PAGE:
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Swell Time

Surfers Ride the Crest of Big Waves Brought On by Storms


Ken Fahley found himself awake at dawn Tuesday, listening to the boom of heavy breakers and the sizzle of water rushing up the sand.

The ocean was on the move outside the surfer's Pierpont home, and he had to get out and meet it.

Anxious, Fahley pulled on a pair of old baggies, a sweater and dirty baseball cap, got his board, then sped up to Surfers Point in Ventura.

What he found was an ocean whose silvery surface was furrowed by long swell lines that arced around the point before crashing onto the rocky beach.

"It sounded pretty good, I mean I could feel it," Fahley, 32, said, while toweling off after a three-hour session in the water. "I had to get out there before work. . . . It's been awhile."

With the surf came a crowd that was thick, even for a weekday morning.

"When it gets big, all these people come out," said local surfer Jason Robillard as he eyed the pack with disdain. "It's never as fun with a bunch of people out."

A series of strong storms that whipped through the north Pacific last week has sent California one of the strongest swells it has had this year.

Though focused mainly on Northern California, the swell has kicked up 8- to 10-foot waves along most of the county's west-facing beaches.

Farther north, some areas, such as Pillar Point at the north end of Half Moon Bay, have reported 20- to 25-foot waves, and some of the outer buoys measured 40-foot waves making their way toward land.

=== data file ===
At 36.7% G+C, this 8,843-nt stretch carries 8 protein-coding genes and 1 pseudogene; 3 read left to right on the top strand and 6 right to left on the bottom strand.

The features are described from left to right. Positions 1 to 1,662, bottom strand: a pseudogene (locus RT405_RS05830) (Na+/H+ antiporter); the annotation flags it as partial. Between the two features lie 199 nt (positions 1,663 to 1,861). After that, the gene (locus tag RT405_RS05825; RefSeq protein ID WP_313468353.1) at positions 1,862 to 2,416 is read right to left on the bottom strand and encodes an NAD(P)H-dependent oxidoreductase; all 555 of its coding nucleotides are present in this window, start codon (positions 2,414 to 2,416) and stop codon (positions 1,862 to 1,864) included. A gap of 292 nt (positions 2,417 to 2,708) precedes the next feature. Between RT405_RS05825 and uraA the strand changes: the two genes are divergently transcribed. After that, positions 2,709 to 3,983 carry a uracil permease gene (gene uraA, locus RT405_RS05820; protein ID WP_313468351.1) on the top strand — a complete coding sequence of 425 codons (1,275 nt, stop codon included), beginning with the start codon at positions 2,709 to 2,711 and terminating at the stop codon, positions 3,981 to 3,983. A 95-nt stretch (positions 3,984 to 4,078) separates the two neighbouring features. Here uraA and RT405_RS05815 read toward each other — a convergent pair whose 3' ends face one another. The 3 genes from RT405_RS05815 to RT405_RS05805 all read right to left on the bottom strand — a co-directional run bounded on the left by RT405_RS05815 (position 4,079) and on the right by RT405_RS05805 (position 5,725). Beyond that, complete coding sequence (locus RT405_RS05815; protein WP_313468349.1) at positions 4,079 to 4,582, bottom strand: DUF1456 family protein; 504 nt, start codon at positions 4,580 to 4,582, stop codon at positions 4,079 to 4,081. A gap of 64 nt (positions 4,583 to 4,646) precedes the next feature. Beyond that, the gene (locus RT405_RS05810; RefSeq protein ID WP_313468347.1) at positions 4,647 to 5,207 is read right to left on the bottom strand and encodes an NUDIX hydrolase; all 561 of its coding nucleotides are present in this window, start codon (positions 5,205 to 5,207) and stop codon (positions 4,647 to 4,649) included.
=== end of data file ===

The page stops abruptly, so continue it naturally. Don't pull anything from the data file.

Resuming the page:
"Pretty much all the coastal areas of California are seeing some pretty decent wave heights," said Suzanne Anderson, a meteorologist at the National Weather Service in Monterey. "It's been awhile since I've seen swells that big."

The swell began to ease off late Tuesday and will continue to decrease gradually through the week.

However, Anderson and others warn that with large surf comes strong currents that can easily suck swimmers out to sea.

She advised beachgoers to use caution when near the water.

The Coast Guard also issued a small craft warning Tuesday for vessels outside the Santa Barbara Channel.

Although one of the strongest this year, this week's swell will certainly not be the last.

Winter is the season of surf as large storms roil across the northern ocean, whipping up swells that sometimes roll thousands of miles before collapsing onto the shoreline.

Created by the friction of wind against water, the waves peeling across the county's points and beaches started off more than a week ago as little more than a feeble low-pressure system swinging off Russia's Kamchatka Peninsula.

Upon reaching the ocean, the low intensified into a powerful winter storm more than 1,000 miles wide that slowly moved across the Pacific.

This was followed by several other storms that followed the same course before reaching land.

As the winds blew across a stretch of sea, small waves known as chop were born. As the chop moved, it combined with other small chop waves to form larger ones until a sizable, uniform swell was formed.

"It's a pretty interesting process," Anderson said.

Yet it was a dry explanation for those like Fahley, who often set their schedules to the timing of swells, tides and winds.

"I can't really say why I surf, I just do," Fahley said. "And when it's like this, you've got to get out and take advantage of it. . . . The ocean will be flat again before you know it."

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